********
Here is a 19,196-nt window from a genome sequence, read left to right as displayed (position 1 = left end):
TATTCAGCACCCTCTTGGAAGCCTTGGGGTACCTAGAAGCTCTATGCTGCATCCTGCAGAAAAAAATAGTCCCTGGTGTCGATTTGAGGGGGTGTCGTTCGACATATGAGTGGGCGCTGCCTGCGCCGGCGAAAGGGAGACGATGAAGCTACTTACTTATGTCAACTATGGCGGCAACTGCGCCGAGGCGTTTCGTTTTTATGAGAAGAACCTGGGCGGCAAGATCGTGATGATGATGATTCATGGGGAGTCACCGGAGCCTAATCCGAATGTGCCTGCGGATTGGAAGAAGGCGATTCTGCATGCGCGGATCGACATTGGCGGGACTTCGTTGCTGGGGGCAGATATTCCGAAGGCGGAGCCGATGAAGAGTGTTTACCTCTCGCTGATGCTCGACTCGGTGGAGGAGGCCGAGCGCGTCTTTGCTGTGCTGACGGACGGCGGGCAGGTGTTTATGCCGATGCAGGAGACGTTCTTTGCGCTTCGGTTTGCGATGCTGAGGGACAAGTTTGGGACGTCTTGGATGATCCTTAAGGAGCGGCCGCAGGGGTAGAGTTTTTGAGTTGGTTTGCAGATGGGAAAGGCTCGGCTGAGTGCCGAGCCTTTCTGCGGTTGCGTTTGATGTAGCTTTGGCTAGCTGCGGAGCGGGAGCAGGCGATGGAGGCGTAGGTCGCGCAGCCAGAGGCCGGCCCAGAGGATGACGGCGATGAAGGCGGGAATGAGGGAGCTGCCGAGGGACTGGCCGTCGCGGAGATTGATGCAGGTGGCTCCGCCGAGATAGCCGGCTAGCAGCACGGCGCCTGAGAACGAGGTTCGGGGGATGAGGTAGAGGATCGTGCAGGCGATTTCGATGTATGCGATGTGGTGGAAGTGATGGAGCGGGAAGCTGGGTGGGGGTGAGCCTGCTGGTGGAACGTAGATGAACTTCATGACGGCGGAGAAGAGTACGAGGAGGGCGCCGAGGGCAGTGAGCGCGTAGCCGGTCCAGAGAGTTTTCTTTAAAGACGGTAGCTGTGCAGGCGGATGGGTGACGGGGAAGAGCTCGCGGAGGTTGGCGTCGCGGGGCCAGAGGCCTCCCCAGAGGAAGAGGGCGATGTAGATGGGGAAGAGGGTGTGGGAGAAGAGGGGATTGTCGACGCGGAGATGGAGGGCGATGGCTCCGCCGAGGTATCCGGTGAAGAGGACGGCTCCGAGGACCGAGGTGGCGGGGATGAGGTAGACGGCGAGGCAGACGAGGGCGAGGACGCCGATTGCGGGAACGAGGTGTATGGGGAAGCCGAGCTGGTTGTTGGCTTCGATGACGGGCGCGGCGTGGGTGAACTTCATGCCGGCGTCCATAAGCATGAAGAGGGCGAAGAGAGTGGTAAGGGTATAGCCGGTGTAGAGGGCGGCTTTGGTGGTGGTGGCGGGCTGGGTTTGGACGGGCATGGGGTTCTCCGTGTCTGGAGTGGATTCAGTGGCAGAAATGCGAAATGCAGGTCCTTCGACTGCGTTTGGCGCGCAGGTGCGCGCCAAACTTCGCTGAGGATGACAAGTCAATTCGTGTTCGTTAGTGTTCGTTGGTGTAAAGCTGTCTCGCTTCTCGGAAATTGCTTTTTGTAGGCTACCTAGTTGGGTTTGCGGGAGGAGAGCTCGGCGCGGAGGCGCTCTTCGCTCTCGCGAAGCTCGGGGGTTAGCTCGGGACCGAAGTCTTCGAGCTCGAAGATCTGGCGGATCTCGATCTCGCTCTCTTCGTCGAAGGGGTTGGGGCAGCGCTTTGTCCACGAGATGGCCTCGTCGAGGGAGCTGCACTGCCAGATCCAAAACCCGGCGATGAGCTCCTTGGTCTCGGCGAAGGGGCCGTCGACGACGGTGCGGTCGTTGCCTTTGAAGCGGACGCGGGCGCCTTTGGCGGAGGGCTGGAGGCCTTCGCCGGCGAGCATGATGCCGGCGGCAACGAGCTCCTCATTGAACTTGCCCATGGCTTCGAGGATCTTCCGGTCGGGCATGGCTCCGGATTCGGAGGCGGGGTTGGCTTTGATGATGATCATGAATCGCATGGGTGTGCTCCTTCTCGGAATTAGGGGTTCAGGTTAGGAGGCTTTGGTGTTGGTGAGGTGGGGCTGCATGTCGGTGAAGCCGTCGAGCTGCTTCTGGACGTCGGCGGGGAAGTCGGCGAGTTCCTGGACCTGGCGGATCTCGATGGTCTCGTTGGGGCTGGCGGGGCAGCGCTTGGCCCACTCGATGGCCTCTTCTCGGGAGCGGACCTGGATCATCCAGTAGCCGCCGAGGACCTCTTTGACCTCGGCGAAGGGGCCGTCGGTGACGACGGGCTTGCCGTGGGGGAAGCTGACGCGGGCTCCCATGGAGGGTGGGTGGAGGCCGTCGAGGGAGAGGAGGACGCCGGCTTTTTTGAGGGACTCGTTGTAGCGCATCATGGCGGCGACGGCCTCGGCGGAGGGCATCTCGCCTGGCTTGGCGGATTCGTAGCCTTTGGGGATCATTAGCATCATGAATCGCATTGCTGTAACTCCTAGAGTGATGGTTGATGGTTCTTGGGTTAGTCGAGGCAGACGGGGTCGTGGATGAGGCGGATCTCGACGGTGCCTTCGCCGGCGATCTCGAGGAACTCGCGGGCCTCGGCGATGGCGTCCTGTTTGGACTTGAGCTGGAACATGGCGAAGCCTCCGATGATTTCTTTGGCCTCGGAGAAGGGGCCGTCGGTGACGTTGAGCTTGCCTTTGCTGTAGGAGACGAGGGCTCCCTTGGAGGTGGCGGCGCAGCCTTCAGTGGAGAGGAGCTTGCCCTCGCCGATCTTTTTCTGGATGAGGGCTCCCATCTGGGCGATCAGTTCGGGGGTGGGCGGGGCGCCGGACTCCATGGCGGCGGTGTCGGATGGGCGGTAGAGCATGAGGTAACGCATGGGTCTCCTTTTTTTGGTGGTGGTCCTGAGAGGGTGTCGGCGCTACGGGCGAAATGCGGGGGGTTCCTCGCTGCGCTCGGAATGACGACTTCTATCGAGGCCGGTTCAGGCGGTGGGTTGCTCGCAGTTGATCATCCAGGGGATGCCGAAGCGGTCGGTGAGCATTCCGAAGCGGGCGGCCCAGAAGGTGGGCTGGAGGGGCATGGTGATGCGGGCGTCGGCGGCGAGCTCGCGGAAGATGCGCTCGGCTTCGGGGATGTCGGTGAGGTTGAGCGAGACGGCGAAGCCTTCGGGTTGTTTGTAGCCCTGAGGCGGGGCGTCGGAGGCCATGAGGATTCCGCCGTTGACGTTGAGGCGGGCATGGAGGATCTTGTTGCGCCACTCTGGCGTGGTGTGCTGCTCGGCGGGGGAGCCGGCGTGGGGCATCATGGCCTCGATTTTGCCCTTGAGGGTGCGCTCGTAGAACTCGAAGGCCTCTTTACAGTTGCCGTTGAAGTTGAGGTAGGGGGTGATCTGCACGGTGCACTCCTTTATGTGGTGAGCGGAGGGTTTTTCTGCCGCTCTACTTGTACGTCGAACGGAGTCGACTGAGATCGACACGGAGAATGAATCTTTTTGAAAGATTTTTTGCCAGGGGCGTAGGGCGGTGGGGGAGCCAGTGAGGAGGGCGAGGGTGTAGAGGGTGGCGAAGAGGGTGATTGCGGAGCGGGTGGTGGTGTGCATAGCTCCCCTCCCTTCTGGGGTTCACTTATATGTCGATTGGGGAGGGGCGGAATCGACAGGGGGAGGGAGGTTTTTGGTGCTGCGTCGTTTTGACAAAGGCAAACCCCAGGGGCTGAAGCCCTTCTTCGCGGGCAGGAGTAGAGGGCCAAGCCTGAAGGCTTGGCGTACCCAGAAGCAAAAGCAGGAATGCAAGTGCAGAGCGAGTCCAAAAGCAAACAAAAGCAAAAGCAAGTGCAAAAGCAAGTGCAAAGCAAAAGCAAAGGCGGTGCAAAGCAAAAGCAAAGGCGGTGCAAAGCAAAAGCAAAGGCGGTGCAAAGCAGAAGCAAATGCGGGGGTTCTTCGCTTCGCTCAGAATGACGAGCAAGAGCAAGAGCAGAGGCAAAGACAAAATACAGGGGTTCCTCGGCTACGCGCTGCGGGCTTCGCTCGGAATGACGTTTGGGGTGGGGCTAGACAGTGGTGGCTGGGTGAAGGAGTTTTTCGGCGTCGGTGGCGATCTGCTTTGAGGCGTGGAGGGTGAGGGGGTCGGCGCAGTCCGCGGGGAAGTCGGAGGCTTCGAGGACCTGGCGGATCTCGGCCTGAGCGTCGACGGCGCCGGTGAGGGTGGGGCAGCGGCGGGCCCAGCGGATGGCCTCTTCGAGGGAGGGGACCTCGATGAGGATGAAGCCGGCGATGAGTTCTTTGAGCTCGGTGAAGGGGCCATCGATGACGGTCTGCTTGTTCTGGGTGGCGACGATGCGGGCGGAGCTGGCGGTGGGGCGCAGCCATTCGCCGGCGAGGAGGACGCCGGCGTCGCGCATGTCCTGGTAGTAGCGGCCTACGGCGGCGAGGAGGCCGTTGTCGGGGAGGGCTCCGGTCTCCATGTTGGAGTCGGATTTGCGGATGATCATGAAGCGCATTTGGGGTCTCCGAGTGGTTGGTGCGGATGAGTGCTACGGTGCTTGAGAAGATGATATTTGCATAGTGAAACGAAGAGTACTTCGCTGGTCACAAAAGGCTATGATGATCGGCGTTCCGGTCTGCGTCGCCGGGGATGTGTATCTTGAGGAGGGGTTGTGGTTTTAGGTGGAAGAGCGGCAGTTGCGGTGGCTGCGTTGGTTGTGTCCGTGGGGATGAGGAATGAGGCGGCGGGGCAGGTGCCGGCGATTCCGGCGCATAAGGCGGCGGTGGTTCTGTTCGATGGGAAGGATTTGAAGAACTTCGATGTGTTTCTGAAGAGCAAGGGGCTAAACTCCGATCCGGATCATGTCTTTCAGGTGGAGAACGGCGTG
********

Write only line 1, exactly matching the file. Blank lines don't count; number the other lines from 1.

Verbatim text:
Here is a 19,196-nt window from a genome sequence, read left to right as displayed (position 1 = left end):